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The BSIPs are in, what next?

Silviya Barrett's picture

All local transport authorities have now submitted their Bus Service Improvement Plans (BSIPs) to the Department for Transport (DfT). The plans are the first step in delivering fully integrated, quality bus services for all, as outlined in the national bus strategy, Bus Back Better.

The DfT asked authorities to involve bus operators in the plans’ development and to either form formal Enhanced Partnerships with operators to deliver services – which most authorities have opted for – or to move towards franchising where authorities specify the services they would like delivered. To assist local transport authorities in producing their plans, the DfT issued guidance on what the plans should contain and the priorities it expects to see in line with the bus strategy. These included:

  • Simpler, cheaper, multi-operator tickets
  • Better live bus information for all passengers
  • Better turn-up-and-go frequencies that keep running into the evenings and at weekends
  • More bus priority measures to speed up journeys
  • Demand responsive services to plug gaps in remote areas
  • Zero emission buses to further boost buses’ green credentials.

Levels of ambition

The plans will also form the basis of how new bus funding is allocated. The DfT has been clear that it wants to see ambitious proposals so it’s likely some local transport authorities will be told to produce a revised BSIP in order to access funding. Our preliminary analysis shows the metropolitan areas and some shire counties have typically produced high-quality BSIPs, looking to build on strong local bus networks, but a minority of authorities have been historically weak on support for bus services, with a low level of ambition. This must be tackled to ensure that all communities benefit from better buses in the future. We think the Government should reward those local transport authorities that include ambitious policies to encourage a shift from private to public transport in their plans, as well as demanding more from those whose plans are not up to scratch. Measures like reallocating road space from car parking to bus and cycle lanes show a commitment to addressing broader environmental and social issues and an acknowledgment that a degree of modal shift is not just desirable but necessary.


It is doubtful that the current funding available will be sufficient to level struggling authorities up and to achieve real transformation in ambitious authorities. The national strategy committed £3 billion in new funding for buses, but of this only £1.2 billion was allocated towards “transformation deals” for local bus services. We already know that the total cost of delivering all the BSIPs is many times this – at least £7 billion according to CPT, with Manchester alone asking for £630 million – so some difficult prioritisation will need to take place. The question is then, how will the funding be allocated and what will need to be scaled back as a result of any shortfall in funding? The terminology used in the Spending Review also suggests that some authorities may miss out completely despite all being asked to produce BSIPs.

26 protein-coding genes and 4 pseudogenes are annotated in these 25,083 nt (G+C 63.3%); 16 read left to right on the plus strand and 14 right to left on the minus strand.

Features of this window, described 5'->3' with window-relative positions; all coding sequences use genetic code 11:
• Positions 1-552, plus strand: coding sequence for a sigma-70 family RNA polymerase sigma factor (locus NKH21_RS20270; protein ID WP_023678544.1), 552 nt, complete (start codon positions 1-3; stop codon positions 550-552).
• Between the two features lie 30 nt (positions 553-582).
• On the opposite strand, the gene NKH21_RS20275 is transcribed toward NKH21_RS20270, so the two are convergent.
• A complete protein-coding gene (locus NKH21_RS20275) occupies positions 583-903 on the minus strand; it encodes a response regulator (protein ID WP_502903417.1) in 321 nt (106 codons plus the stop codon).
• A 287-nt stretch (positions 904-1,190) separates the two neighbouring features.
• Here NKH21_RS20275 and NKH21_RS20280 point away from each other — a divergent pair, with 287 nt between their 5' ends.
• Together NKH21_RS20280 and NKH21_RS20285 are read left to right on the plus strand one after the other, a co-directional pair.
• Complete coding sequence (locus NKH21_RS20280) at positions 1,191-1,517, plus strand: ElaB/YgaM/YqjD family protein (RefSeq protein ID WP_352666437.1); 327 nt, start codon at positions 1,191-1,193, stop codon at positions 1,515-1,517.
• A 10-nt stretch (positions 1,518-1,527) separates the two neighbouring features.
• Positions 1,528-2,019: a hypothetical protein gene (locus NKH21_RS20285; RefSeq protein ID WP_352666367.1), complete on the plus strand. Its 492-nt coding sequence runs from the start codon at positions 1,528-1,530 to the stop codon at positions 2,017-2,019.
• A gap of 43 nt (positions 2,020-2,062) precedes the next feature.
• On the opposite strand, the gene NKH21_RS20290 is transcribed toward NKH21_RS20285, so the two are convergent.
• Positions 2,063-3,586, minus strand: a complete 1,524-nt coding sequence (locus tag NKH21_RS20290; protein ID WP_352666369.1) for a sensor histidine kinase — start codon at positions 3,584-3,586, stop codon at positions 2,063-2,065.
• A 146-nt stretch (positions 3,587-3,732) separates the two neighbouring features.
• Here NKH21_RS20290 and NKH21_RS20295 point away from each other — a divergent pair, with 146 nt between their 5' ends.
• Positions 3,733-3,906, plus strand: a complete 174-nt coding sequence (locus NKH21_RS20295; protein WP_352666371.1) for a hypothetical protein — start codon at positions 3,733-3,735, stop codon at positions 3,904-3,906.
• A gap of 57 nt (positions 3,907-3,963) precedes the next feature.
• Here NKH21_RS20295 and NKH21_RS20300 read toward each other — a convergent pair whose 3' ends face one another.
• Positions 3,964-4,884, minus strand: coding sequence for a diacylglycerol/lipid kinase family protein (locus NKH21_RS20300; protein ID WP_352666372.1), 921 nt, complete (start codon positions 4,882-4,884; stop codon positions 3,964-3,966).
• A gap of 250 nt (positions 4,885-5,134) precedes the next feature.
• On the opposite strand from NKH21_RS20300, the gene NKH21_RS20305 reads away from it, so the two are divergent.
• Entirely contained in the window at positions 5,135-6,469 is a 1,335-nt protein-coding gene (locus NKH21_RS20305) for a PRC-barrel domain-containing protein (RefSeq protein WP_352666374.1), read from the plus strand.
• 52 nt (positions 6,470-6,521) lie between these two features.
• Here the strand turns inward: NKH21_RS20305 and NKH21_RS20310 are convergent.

Capacity and capability

As well as funding, local authorities will need support to implement their plans. Decades of neglect of local buses has left many authorities without the necessary capacity, expertise or resources to implement their proposals. This has been recognised by government and “significant assistance” in the form of a £25 million fund and a Bus Centre of Excellence delivering a long-term support programme to build up local authority capability was included in the national strategy. This is an area where we have been able to work directly with the DfT to examine the current and future staffing and skills requirements within local bus service teams and to help establish the type of support they need from the Bus Centre of Excellence. The findings will be published shortly, but unless the DfT directly targets under-resourced authorities, they will perennially continue to miss out on funding.


Another issue needing further attention is engaging communities. Due to the short turnaround times, most local authorities didn’t have time to consult properly on their BSIPs prior to their publication and only ran short surveys asking residents what improvements they wanted to see. We hope that the next stage of the plans allows for more meaningful public engagement and collaboration so that any gaps in provision can be identified and addressed. It is important that local people are brought on board with the plans if they are to be successful. Some measures, like bus priority, can be controversial and unless properly consulted and explained to local communities can become an issue, potentially eclipsing the intended benefits.


With BSIPs submitted at the end of October, local authorities must now wait for officials to review them before confirming funding allocations. The first step towards better bus services has been taken, now we wait to see whether the ambitions of the national strategy can be realised by local transport authorities.